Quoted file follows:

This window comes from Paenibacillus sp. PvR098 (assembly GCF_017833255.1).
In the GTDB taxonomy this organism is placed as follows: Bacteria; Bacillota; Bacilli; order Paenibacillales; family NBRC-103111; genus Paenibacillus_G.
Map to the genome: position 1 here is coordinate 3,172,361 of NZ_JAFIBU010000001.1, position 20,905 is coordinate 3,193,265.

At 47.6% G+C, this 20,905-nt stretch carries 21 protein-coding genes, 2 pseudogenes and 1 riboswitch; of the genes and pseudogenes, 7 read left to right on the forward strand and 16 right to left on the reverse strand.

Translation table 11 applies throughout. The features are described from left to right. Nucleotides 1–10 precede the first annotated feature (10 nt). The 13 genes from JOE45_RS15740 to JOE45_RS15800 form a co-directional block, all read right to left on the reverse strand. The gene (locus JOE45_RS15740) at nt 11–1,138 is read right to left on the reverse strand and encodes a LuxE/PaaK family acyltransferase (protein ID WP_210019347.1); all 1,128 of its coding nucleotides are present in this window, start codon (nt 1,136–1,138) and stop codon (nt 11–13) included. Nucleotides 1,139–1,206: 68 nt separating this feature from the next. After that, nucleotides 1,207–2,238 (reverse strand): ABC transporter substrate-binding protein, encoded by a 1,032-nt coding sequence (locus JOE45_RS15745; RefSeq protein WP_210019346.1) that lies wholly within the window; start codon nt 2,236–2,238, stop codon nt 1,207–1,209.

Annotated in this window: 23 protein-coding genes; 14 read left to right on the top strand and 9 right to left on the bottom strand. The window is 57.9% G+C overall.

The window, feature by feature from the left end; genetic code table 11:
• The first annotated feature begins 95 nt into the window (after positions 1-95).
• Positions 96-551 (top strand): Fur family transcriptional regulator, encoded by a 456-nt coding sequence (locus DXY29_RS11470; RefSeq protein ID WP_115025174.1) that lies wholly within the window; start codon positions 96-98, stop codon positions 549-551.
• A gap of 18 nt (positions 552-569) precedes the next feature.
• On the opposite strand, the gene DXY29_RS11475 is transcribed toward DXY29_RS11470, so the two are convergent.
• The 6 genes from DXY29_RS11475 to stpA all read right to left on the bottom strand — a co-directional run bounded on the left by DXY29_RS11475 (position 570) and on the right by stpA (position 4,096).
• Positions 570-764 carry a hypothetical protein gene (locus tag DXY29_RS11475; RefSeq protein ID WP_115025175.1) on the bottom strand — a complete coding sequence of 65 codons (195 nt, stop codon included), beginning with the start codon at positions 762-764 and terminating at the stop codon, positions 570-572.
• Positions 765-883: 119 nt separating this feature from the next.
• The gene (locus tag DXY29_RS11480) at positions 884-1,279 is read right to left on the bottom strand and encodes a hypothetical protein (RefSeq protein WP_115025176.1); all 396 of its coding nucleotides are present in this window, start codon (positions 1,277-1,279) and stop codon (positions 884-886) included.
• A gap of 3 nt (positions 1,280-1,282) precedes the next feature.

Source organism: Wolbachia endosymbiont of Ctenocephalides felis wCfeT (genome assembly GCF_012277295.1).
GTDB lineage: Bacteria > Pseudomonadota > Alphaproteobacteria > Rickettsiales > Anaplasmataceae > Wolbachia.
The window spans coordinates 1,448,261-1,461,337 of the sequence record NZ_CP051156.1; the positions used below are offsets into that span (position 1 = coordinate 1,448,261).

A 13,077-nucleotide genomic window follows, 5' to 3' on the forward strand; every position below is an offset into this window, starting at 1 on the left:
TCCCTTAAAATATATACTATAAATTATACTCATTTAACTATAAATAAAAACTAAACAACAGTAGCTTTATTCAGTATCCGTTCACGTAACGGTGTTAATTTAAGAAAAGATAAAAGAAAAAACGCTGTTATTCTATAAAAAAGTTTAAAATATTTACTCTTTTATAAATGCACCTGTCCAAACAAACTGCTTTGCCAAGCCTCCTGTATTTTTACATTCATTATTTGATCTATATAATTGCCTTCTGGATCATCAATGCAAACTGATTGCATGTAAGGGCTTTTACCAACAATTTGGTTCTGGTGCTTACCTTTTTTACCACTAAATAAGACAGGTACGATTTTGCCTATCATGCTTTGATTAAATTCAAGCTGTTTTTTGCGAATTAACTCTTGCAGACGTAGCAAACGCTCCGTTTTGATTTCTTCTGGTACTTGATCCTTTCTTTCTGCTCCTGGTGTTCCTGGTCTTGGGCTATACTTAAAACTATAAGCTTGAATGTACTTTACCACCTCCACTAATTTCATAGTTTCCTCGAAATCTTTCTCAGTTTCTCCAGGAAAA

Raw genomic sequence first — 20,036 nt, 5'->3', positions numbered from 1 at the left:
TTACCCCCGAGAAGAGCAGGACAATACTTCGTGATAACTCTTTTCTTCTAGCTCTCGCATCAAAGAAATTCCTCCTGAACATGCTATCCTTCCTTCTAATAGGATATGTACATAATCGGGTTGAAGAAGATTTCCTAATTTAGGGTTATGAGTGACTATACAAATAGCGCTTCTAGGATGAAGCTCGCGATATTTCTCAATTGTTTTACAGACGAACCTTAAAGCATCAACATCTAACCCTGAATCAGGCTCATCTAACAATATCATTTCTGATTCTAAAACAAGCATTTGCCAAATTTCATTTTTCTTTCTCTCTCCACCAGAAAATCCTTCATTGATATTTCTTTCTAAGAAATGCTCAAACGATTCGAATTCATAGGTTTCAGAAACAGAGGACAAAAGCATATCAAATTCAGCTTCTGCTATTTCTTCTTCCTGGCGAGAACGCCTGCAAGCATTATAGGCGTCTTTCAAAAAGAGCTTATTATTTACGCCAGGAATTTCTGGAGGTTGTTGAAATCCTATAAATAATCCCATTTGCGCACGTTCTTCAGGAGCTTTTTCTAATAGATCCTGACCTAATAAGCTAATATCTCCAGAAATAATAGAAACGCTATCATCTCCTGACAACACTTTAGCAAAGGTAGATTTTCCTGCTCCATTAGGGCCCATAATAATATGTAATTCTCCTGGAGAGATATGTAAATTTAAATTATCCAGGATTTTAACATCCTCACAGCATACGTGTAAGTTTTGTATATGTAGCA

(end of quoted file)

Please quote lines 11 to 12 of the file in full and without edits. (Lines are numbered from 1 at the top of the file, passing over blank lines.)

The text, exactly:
• On the opposite strand, the gene DXY29_RS11475 is transcribed toward DXY29_RS11470, so the two are convergent.
• The 6 genes from DXY29_RS11475 to stpA all read right to left on the bottom strand — a co-directional run bounded on the left by DXY29_RS11475 (position 570) and on the right by stpA (position 4,096).